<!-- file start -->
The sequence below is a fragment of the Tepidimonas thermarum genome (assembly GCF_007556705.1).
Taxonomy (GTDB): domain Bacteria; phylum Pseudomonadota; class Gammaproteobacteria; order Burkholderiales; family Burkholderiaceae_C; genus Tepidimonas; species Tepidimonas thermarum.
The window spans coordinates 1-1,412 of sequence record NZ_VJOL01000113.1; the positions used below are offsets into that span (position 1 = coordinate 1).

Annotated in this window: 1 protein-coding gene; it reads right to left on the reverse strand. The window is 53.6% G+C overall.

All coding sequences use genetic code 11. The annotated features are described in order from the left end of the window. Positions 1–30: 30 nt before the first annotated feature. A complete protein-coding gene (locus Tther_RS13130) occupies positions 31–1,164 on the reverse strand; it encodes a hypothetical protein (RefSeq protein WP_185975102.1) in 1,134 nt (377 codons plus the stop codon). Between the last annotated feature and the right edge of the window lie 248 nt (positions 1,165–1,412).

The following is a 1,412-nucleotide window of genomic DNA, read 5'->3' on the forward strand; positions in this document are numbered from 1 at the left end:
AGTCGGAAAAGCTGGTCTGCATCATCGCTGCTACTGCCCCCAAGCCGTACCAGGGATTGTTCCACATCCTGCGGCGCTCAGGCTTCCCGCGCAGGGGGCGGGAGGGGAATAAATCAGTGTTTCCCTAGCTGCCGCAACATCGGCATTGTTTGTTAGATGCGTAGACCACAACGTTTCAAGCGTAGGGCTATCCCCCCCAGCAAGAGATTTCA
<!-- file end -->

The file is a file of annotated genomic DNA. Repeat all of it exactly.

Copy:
The sequence below is a fragment of the Tepidimonas thermarum genome (assembly GCF_007556705.1).
Taxonomy (GTDB): domain Bacteria; phylum Pseudomonadota; class Gammaproteobacteria; order Burkholderiales; family Burkholderiaceae_C; genus Tepidimonas; species Tepidimonas thermarum.
The window spans coordinates 1-1,412 of sequence record NZ_VJOL01000113.1; the positions used below are offsets into that span (position 1 = coordinate 1).

Annotated in this window: 1 protein-coding gene; it reads right to left on the reverse strand. The window is 53.6% G+C overall.

All coding sequences use genetic code 11. The annotated features are described in order from the left end of the window. Positions 1–30: 30 nt before the first annotated feature. A complete protein-coding gene (locus Tther_RS13130) occupies positions 31–1,164 on the reverse strand; it encodes a hypothetical protein (RefSeq protein WP_185975102.1) in 1,134 nt (377 codons plus the stop codon). Between the last annotated feature and the right edge of the window lie 248 nt (positions 1,165–1,412).

The following is a 1,412-nucleotide window of genomic DNA, read 5'->3' on the forward strand; positions in this document are numbered from 1 at the left end:
AGTCGGAAAAGCTGGTCTGCATCATCGCTGCTACTGCCCCCAAGCCGTACCAGGGATTGTTCCACATCCTGCGGCGCTCAGGCTTCCCGCGCAGGGGGCGGGAGGGGAATAAATCAGTGTTTCCCTAGCTGCCGCAACATCGGCATTGTTTGTTAGATGCGTAGACCACAACGTTTCAAGCGTAGGGCTATCCCCCCCAGCAAGAGATTTCA